“From a positive perspective, consumers who have been against mask mandates will begin to frequent these establishments now that they can shop or dine without this burden. From a negative perspective, some consumers who have been in step with mask mandates may reduce in-person shopping or dining for fear of catching COVID-19 from unmasked customers,” said Winder, author of RETAIL Before, During & After COVID-19 and President of Bruce Winder Retail.
“I think that many consumers will continue to wear masks in these settings after mask mandates are eliminated as a precaution. At least for the next several months. Wearing masks had become a way of life in some Asian countries long before the pandemic existed, and we will probably see similar behaviour in Canada.
“We may also see a polarization of different retailers and restaurants into two groups. Those who continue to mandate masks within their locations and those that do not. If so, there will be much legal discussion as it relates to this divide and what rights consumers possess to shop or dine indoors as they wish. Let’s hope that the net effect of such dynamics leads to improved traffic and sales for merchants so they can get back to some new form of normal as soon as possible.”
George Minakakis, Principal of Inception Retail Group Inc. and author of The New Bricks & Mortar Future Proofing Retail, said it will be nice to see human faces again and no one likes wearing a mask over their face.
“We all want to be back with friends, laughing again with comfort. However these have been times of a medical health emergency. One has to wonder, are we rushing things and opening ourselves up to major outbreaks again? When the pandemic started the stats showed that we were weak in hospital beds and not enough healthcare workers. Might we push that envelope again? How does that help business operators that deal with the public face to face?,” he said.
“Many business operators are already concerned. On one hand they need the revenue. But they are very aware that not all consumers will be comfortable in crowded places, especially without masks. Not everyone has had a vaccine and not everyone feels immortal. Not even business owners and their employees. What about consumers and workers who need to keep masks on because of underlying health issues? Will they be walking around anxiously afraid of being harassed? Retailers, restaurateurs and other consumer facing businesses have an urgent hurdle to overcome and that is to create a safe and risk-free experience for all. Opening for business and trying to get back to some normal is important.
“We need to be careful because groups calling for an end to restrictions and politicians ending them doesn’t stop the virus from spreading or the birth of new variants. If we have further outbreaks, you won’t have to worry about restrictions, consumers have already been conditioned to safeguard themselves and that will mean less traffic. Therefore, the onus is on all business operators to create the right healthy environments. So all will feel welcomed and safe.”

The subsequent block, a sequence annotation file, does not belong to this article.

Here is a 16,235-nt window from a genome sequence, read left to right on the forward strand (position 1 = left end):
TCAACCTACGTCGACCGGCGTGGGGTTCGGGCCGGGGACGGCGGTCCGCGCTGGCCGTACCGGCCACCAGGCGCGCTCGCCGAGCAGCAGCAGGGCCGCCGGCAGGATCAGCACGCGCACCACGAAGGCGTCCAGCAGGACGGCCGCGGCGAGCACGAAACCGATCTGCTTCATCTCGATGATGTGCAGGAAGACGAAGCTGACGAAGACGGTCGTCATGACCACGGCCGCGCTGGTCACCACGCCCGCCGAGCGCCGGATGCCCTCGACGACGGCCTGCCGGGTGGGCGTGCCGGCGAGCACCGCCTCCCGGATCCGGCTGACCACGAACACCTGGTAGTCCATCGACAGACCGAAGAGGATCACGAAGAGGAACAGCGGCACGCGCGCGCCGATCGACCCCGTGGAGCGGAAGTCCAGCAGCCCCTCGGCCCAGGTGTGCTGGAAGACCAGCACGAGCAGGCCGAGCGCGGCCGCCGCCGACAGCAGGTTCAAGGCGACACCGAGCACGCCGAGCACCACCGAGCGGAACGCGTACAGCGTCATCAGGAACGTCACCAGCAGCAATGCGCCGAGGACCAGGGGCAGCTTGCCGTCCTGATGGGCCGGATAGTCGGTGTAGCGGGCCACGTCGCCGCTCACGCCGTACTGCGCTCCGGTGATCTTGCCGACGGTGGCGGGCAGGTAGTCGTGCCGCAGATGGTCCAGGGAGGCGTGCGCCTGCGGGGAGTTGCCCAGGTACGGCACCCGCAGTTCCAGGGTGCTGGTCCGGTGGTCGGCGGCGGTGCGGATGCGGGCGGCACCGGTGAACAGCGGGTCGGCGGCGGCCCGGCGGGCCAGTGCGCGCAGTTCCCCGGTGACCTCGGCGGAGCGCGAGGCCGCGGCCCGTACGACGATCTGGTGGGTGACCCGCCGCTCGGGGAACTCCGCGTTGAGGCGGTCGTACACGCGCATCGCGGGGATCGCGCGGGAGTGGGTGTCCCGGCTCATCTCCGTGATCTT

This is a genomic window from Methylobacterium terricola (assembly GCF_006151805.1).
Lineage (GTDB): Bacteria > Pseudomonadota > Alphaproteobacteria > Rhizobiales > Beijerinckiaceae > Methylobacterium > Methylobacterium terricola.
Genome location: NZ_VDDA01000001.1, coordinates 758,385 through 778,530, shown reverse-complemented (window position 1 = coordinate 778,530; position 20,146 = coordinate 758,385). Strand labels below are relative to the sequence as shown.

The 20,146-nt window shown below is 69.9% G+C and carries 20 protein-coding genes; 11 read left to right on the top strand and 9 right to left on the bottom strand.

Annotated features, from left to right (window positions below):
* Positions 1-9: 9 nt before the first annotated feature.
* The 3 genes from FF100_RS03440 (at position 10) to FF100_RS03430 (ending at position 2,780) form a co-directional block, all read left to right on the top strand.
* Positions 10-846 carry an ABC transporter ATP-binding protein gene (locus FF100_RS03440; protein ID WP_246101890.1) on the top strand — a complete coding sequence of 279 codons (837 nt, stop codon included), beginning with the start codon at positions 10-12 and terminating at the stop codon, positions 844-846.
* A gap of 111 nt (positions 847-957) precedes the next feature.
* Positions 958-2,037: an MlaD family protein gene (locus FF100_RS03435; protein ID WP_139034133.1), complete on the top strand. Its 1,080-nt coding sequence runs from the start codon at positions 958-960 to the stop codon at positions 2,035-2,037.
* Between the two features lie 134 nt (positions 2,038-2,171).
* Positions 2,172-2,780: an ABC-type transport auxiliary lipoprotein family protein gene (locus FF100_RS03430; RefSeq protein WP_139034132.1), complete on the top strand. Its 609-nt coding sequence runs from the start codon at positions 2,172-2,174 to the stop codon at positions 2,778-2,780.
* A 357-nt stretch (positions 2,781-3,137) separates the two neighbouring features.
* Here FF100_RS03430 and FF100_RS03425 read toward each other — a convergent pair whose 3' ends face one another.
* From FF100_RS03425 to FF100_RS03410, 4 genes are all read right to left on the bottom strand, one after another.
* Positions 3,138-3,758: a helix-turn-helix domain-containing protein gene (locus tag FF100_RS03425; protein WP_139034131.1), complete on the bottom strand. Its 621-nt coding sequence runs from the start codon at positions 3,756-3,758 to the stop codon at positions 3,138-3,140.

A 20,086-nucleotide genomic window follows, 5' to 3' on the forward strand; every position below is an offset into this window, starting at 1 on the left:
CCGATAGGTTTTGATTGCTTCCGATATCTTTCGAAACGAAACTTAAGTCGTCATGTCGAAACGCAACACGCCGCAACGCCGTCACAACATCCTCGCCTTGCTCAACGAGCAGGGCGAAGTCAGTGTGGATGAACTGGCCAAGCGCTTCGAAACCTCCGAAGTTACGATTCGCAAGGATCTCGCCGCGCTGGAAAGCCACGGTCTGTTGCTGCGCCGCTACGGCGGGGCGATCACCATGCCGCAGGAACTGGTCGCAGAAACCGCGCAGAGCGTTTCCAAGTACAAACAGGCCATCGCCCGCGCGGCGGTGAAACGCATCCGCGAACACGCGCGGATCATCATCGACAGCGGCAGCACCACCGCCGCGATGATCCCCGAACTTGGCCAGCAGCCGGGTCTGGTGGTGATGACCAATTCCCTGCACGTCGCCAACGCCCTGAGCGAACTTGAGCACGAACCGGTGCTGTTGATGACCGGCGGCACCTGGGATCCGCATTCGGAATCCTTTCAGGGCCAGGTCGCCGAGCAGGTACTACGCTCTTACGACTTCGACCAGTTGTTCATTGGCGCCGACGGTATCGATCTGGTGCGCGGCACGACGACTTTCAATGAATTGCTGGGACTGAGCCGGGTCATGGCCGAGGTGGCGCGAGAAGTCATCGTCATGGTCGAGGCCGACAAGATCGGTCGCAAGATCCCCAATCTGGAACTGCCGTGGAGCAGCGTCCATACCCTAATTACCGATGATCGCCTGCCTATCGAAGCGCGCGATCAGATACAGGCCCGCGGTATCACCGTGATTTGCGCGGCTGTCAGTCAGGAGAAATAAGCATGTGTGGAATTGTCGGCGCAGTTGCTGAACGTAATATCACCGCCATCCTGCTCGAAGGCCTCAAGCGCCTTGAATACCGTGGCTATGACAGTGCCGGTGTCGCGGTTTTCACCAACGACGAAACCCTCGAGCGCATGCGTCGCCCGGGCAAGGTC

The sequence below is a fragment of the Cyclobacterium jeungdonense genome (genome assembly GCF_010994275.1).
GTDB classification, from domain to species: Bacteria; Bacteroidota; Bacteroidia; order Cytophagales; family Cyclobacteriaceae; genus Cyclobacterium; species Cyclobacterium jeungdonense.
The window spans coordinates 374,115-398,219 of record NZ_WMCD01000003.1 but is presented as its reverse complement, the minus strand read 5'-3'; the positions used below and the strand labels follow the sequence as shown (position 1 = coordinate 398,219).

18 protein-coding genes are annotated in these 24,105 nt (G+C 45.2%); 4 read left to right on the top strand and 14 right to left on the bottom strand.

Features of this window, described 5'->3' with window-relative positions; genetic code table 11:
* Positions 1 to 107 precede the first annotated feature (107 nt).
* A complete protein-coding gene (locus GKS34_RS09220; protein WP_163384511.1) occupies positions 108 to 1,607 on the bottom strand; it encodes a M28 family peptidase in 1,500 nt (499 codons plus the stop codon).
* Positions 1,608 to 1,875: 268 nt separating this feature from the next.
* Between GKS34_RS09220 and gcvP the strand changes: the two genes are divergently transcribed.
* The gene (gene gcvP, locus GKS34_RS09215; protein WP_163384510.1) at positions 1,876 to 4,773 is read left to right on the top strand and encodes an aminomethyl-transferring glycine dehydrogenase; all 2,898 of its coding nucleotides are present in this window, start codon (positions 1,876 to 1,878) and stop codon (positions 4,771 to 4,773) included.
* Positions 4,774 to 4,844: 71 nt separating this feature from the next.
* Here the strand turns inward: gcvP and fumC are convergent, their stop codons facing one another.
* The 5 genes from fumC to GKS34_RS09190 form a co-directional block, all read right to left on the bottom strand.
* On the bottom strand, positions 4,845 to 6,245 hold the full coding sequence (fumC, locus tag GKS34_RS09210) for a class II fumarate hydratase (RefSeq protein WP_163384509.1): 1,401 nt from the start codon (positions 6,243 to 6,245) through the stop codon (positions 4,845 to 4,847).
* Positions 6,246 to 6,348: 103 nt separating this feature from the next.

In a statement, Restaurants Canada said: “Health and safety are mission critical to restaurants — this is just as true now as it was before the COVID-19 crisis. Since the start of the pandemic, restaurants have quickly and effectively adapted to evolving public health guidance so that they can continue to serve their communities while ensuring the health and safety of staff and customers. With mask mandates for foodservice and hospitality businesses no longer in effect in Alberta, our members will continue to make decisions based on local public health guidance, as well as their unique operational circumstances. Restaurants Canada encourages Albertans to continue supporting their local restaurants on their road to recovery.”
Alberta Premier Jason Kenney said cases of COVID and hospitalizations have continued to drop over the last three weeks as the province started lifting restrictions.
“This promising trend puts Alberta in a position to safely remove the majority of remaining public health measures. This is a good day for Albertans as we get another step closer to getting back to normal,” he said.
The City of Calgary has also announced it is ending its face covering bylaw requirement for indoor masking.
“We are cautiously optimistic that we are entering a new stage of the pandemic,” said Chief Susan Henry of the Calgary Emergency Management Agency.
“Some of us will welcome the lifting of restrictions while others will prefer to continue wearing face coverings and following other precautions. We must be kind and compassionate toward one another, respect those personal choices and make space for everyone to move at the speed they feel comfortable with.”